How Pope Francis Is Carrying Out a Revolution

MANAGUA - In March of 2013, I was asked in an interview: What did I think of an Argentine pope?

It was a surprise for me that they had not elected a European pope and that it was a cardinal I had known nothing about. The existing cardinals had been named bishops by John Paul II and Benedict XVI, and they were conservative and reactionary. I did not expect anything new from this papal election. In fact, I did not have any interest in it.

But from the moment the new pope went out on his balcony, I noticed changes. He came out wearing a simple white robe, rejecting other papal garb with golden adornments and fabric. On the balcony, before giving the pope's traditional blessing, he bowed before the multitude, asking for their blessing.

Instead of one of the traditional papal names, he took Francis. Leonardo Boff was very right when he said later it was not simply a name, but a life project he chose. And in this case, it was not just a new pope, but a new project for the church.

We are seeing a true revolution in the Vatican. Pope Francis does not want to live like a pope. He has refused to occupy the pontiff's palace, with its 14 rooms. He has rejected the popemobile. He talks directly to people on the telephone. He uses simple and clear language. He does not want to be called pope, but simply bishop (the Bishop of Rome).

Pope Francis has not talked about liberation theology that I know of. But liberation theology is not something one believes in -- it's something one practices. I think the name "liberation theology" is not as strong as it could be. It would be better understood as "revolutionary theology."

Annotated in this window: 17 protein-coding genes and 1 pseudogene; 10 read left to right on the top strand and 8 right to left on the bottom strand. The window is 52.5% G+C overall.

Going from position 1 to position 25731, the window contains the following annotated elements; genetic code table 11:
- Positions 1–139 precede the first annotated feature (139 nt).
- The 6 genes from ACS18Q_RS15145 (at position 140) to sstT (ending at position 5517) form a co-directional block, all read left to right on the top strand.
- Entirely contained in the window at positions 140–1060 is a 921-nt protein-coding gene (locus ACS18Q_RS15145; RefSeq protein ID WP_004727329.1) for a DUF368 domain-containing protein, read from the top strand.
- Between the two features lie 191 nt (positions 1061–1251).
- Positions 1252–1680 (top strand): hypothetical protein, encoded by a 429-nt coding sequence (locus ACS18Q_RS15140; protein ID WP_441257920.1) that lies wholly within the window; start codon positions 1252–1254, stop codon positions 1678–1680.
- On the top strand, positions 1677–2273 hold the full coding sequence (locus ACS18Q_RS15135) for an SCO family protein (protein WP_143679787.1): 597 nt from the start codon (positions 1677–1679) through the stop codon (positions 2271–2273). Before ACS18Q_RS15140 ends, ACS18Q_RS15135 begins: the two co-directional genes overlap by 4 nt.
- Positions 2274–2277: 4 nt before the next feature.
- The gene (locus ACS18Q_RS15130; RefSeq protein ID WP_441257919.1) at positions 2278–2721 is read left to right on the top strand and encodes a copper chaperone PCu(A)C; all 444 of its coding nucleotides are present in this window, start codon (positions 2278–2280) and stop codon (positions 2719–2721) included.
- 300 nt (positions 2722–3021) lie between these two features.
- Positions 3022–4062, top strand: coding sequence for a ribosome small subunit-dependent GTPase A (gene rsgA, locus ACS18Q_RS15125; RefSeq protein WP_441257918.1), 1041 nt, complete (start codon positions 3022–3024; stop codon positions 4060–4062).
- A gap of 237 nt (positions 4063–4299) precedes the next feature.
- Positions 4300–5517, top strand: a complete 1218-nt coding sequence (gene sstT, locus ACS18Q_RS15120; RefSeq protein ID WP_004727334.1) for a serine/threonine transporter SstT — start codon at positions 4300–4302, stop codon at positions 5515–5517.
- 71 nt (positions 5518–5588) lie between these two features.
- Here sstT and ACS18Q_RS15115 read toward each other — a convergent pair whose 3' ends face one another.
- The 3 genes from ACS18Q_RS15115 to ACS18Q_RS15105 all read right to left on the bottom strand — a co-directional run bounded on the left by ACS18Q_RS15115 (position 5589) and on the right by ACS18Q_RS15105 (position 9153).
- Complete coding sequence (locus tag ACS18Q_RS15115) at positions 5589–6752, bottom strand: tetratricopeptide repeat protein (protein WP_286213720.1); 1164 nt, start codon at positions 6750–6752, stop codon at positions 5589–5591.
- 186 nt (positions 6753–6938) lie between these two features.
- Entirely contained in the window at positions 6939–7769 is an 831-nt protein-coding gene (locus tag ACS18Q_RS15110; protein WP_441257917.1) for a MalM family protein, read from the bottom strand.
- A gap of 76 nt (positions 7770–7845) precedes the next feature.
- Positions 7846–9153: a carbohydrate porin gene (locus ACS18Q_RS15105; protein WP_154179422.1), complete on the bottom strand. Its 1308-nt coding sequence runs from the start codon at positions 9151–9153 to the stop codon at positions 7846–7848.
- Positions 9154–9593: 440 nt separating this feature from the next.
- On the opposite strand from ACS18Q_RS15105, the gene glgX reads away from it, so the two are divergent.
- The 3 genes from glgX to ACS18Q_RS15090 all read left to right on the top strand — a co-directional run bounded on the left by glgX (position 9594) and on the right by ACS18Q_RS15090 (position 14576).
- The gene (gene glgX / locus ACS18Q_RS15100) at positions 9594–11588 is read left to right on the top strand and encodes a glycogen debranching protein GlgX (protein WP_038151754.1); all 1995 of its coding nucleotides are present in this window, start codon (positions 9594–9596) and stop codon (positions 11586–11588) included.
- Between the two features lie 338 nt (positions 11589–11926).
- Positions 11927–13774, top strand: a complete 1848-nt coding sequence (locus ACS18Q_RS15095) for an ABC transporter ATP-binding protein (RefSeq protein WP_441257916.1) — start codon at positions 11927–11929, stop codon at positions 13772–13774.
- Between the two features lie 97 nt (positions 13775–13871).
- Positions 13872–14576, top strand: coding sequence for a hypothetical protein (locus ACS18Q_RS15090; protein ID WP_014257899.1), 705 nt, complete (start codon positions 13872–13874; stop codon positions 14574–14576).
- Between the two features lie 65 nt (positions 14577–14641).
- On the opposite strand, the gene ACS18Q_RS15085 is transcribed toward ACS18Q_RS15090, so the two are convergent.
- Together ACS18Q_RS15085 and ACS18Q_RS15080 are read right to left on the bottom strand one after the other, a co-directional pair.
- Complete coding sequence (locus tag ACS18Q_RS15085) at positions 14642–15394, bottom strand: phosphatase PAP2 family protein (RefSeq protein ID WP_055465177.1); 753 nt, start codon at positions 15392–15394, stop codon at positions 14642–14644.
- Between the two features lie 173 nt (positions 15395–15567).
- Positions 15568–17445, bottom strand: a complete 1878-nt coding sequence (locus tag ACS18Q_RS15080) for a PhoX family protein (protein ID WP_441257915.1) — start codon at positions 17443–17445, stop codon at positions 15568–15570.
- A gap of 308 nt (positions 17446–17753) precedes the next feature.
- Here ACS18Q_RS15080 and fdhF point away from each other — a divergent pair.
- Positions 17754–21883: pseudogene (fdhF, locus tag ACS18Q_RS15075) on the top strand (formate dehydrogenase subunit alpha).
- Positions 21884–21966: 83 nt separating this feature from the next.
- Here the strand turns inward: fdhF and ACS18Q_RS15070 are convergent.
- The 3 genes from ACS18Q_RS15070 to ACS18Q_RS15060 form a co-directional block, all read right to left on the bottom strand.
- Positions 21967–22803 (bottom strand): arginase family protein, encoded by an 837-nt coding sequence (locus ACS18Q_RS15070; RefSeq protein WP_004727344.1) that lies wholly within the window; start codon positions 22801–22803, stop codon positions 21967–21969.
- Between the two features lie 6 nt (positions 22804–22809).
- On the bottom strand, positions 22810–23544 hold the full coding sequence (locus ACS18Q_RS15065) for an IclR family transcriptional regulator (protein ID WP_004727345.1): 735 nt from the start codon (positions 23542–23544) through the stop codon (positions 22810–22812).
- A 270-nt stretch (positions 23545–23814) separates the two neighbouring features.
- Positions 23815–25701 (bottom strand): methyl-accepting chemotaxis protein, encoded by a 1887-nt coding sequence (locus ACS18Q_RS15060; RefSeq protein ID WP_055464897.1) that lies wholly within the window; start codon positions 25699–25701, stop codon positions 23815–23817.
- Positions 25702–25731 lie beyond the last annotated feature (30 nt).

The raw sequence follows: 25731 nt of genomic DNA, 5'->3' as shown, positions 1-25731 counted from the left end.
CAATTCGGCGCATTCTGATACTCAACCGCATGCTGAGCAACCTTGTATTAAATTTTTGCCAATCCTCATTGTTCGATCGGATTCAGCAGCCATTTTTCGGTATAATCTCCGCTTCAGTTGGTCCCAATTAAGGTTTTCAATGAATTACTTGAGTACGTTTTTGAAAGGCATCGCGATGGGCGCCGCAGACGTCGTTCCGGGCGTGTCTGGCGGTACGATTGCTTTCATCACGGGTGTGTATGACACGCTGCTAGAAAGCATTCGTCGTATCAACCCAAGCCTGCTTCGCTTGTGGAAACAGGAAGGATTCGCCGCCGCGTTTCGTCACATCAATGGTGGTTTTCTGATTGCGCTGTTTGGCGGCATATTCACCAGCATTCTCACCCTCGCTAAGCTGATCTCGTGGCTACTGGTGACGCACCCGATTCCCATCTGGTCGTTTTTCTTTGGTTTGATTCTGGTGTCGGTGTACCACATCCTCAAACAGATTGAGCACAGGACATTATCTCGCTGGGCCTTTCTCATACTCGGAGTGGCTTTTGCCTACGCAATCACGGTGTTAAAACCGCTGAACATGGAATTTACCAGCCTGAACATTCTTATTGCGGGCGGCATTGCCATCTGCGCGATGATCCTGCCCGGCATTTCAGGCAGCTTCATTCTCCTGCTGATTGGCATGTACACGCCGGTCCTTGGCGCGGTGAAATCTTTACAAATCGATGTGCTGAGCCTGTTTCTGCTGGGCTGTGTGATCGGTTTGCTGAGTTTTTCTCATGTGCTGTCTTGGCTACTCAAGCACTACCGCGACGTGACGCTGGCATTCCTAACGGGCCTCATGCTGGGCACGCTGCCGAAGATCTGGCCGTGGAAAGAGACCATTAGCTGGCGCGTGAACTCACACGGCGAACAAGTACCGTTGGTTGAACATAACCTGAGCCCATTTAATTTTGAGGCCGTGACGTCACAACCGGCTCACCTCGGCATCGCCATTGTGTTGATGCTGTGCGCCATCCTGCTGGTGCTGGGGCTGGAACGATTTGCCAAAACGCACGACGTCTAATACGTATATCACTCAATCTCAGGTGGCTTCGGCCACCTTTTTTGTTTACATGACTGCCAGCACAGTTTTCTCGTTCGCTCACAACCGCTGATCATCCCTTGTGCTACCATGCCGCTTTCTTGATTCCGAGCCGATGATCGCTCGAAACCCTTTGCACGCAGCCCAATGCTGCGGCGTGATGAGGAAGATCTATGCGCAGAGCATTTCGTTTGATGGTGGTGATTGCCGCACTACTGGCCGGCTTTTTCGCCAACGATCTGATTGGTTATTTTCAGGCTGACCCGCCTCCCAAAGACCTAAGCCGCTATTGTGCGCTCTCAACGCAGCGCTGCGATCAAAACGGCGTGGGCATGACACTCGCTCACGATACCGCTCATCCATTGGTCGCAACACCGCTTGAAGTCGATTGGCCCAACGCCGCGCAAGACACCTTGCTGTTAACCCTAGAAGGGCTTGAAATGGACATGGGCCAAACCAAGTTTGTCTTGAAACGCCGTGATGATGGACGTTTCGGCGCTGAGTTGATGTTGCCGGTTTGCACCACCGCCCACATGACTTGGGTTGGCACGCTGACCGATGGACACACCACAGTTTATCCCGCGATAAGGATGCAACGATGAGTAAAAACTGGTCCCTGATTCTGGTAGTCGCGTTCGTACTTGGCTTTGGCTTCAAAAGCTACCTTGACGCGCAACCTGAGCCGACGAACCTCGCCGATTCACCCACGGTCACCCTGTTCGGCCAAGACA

This theology is the true theology of the Gospel, which comes from a Greek word that means "good news" and "announce the good news." The meaning Jesus gave to it was good news for the poor, for their liberation. Which is the same as revolution. Or changing the world. Turning the world upside down. Or better put, righting the world, because right now it is upside down.

Under the pontiffs Juan Pablo II and Benedict XVI, the bishops and priests of liberation theology were replaced by conservative elements from the far right. Everything that had to do with this theology was suppressed. At the same time, the U.S. government fought this theology by appealing to fundamentalists who preached an individualistic and conservative gospel. They fought the liberation guerrilla groups with counter-intelligence forces and a most cruel repression that created an immense multitude of martyrs.

In the so-called Santa Fe Document, under the title "A New Latin American Policy for the 1980s," President Reagan was advised to combat the liberation movements by promoting U.S. fundamentalist churches in Latin America. In 1999, the School of the Americas, which trained soldiers and gave them classes in repression and torture, declared that liberation theology had been defeated with the help of the U.S. Army.

During John Paul's second visit to Nicaragua, journalists on an Alitalia flight asked him about liberation theology, and the Pope said it was no longer a danger because communism had been defeated. But from the depths of the Amazon, Bishop Casaldaliga said: "While there are poor people, there will be liberation theology."

For me, the election of this new pope is like a miracle. Pope Francis is carrying out a revolution in the Vatican. It will also be a revolution in the world, setting it right because it is upside down. The revolution of Jesus of Nazareth:

The last will be first, and the first will be last.

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